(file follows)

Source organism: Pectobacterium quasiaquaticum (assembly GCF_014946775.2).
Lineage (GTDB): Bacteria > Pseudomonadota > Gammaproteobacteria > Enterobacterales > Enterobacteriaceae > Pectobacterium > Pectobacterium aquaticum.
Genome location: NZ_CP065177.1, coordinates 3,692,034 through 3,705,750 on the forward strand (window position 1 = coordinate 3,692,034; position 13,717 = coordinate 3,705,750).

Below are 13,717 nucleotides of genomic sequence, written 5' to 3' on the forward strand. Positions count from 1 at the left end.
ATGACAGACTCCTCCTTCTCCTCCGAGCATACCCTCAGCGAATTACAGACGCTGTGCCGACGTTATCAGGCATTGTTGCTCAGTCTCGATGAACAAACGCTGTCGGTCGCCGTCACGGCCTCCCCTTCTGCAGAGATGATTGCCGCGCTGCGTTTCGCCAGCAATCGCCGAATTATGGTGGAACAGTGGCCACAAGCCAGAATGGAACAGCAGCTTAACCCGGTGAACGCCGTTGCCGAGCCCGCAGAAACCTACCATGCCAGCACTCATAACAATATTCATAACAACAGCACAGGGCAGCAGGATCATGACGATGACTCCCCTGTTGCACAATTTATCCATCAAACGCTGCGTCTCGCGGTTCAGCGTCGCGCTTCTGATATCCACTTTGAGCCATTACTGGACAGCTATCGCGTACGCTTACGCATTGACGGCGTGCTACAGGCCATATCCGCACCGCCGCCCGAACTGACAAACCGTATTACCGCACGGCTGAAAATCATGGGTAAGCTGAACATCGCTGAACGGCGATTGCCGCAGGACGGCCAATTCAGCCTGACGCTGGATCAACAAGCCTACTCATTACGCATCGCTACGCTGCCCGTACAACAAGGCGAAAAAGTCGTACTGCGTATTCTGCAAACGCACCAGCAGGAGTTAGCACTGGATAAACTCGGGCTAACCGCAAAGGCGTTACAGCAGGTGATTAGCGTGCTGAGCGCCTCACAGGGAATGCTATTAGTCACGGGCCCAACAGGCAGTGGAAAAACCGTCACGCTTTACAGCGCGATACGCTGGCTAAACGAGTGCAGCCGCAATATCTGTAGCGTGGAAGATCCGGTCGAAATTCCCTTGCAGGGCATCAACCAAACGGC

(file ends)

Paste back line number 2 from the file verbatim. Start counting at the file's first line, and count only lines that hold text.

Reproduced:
Lineage (GTDB): Bacteria > Pseudomonadota > Gammaproteobacteria > Enterobacterales > Enterobacteriaceae > Pectobacterium > Pectobacterium aquaticum.